As an aside and here, I will shift our focus a bit; we can be most grateful for The Priests for Equality text in this regard as it aids us in seeing the equality and inclusiveness of our God.  In older texts, “Adam” is read as the male form of humanity and of course, created first by the male God—remember who wrote the text! But in this more inclusive text from PFE; we learn the true derivation of “a-dam”—which is, “earth creature.” Upon putting “a-dam” to sleep and dividing the creature in two, only then are male and female forms created!  And when the male creature noticed what had happened, he said, “This time, this is the one!” But we must notice too that the text does not say, “this is the only one,” who will make a good mate, thus our gay and lesbian sisters and brothers can read this text and find themselves within it—“this is why people leave their parents.

We always have to look for the grandest, most important message that our good, inclusive God is trying to convey.  And here, it is that the “earth creature” should not be alone—not that the man must bond with the woman.  Such a small reading of this text makes our God small too.  We might say, “Relationship, relationship, always, relationship!”

In conjunction then with “respecting life,” the second reading from Hebrews fits well too.  Here we read that because Jesus became, “little less than the angels,” human that is; he is not ashamed of us, but indeed uplifts humanity by calling us, “brothers and sisters!”  We see too in the Genesis reading the true disposition that we as humans should take toward our bodies—“the woman and man were both naked, but they were not ashamed.”  I know that is not the training I received growing up concerning my body!  Jesus then confirms this disposition in Hebrews through this writer declaring that Jesus is not “ashamed” either to take on human flesh.

The Gospel reading in fact takes this one step further in uplifting all of humanity, especially, the least among us.  Jesus is calling the community in which he lives to reverence, to respect, in deference to today’s special Sunday, for the very least among them—the children.  In Jesus’ time, as you know, children had absolutely no place, no power.  But, he changed all that in telling the people that unless they became like little children, they could not be part of the kin-dom.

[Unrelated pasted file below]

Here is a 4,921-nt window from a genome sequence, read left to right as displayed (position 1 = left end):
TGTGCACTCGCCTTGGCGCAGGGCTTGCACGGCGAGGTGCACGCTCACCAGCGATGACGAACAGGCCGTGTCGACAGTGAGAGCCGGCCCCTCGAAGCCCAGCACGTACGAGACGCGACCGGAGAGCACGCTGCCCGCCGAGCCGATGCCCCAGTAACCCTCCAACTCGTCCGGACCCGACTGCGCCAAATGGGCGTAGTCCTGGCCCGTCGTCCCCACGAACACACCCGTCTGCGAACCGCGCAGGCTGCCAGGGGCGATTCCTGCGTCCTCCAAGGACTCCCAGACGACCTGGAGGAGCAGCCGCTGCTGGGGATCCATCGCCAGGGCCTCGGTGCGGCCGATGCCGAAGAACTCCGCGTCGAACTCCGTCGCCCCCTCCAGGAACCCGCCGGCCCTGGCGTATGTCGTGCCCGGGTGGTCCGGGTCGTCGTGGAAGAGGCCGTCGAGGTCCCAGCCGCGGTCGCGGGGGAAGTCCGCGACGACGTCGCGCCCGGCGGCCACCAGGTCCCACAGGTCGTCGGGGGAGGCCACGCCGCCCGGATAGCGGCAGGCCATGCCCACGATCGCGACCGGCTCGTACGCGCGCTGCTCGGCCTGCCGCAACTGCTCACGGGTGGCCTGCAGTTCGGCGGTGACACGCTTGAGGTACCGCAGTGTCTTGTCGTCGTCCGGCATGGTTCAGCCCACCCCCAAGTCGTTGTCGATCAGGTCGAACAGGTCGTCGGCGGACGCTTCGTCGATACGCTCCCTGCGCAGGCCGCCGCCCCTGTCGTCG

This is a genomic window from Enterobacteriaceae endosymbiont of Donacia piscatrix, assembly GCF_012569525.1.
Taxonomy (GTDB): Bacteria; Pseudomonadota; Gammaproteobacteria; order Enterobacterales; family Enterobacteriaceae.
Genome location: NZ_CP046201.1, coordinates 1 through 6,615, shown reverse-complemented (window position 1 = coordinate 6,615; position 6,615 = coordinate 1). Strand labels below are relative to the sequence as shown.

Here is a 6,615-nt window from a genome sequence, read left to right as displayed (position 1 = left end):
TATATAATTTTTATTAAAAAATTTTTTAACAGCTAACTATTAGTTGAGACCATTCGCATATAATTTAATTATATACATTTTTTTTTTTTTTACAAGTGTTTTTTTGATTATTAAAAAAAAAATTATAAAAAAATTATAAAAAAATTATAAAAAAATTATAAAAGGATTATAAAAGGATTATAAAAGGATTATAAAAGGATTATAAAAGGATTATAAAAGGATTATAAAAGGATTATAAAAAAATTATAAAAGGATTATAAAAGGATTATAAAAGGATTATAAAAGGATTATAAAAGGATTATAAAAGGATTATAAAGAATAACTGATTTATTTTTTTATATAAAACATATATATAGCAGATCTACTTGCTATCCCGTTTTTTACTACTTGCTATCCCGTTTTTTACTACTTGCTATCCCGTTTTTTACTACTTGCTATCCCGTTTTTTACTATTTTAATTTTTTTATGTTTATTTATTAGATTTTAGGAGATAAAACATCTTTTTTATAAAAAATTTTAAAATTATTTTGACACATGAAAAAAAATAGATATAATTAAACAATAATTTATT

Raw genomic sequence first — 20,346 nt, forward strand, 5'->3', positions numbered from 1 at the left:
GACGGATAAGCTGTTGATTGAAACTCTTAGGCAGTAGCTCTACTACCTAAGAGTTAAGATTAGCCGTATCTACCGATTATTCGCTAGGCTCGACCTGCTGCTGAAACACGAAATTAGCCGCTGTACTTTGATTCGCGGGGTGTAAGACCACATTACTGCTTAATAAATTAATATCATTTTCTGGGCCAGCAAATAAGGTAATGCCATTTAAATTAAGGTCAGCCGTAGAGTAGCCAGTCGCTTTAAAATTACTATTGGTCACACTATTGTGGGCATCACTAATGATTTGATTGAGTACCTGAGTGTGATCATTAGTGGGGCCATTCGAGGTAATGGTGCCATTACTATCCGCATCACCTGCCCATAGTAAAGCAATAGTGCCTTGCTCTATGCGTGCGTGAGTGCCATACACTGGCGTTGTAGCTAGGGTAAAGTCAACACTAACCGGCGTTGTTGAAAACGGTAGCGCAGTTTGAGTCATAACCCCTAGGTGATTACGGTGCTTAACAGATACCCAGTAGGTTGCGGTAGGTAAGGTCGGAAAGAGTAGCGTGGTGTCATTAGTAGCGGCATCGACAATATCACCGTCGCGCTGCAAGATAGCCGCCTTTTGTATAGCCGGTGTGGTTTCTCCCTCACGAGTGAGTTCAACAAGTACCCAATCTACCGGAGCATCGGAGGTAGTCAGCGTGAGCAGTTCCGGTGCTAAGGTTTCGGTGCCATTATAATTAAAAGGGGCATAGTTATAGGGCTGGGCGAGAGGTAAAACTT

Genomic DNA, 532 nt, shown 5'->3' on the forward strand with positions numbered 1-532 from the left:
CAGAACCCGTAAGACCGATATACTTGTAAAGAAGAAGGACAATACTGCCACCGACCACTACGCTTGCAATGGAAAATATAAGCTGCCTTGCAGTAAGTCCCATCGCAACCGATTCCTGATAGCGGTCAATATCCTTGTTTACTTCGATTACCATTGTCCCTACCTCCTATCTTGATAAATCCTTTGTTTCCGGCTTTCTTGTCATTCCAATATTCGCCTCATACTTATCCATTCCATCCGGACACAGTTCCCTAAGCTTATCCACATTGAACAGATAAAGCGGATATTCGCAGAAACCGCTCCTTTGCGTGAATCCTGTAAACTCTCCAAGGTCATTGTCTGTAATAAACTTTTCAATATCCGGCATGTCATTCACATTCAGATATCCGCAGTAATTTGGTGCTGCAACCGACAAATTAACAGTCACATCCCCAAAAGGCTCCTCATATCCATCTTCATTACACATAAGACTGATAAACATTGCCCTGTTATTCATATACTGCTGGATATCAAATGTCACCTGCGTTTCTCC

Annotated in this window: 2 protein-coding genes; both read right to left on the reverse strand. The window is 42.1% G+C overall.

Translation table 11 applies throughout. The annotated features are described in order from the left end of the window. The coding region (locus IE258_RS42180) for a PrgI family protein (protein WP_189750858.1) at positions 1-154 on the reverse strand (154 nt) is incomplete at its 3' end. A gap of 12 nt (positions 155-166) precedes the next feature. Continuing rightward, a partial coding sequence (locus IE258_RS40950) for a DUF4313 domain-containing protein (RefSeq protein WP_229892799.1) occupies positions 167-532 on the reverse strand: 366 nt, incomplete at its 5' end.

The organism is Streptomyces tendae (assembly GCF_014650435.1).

Bringing this to our present day, if we are too to be like little children, how different might the month-long Synod on Youth in Rome among the bishops look if in fact any youth were invited to be part of the deliberations? How different might the actions of priests and bishops be with regard to clergy sex abuse if they had taken Jesus’ words here to heart?

Respecting life is really about reverencing life in all its forms as that first Francis, 800 years ago did.  Pope Francis has indicated to his world in Laudato Si his concern for our world, its environment and climate and he must continue to expand his notions in this regard to include true equality between women and men.  Only when the “earth creature” is seen inclusively as “God-infused” in its feminine and male forms, while different, still equal, can we truly celebrate Respect Life Sunday within our Catholic church.

When the clergy speak the same thought as I just did; they underscore the different, not the equal, really meaning, not equal, but in fact, different, and so, less than. Their actions through time with regard to position, inclusion within the highest places of the Catholic church are proof of that.  Women’s voices are missing—it’s as simple as that and because they aren’t included and considered, abuse can continue.

By extension, this abuse continues into society as well supporting the patriarchy there—the current Supreme Court fiasco is proof of that! Those who aren’t considered are ultimately, forgotten. On this Respect Life Sunday then, let us truly respect all life and live as though we believe that should be the case! Amen? Amen!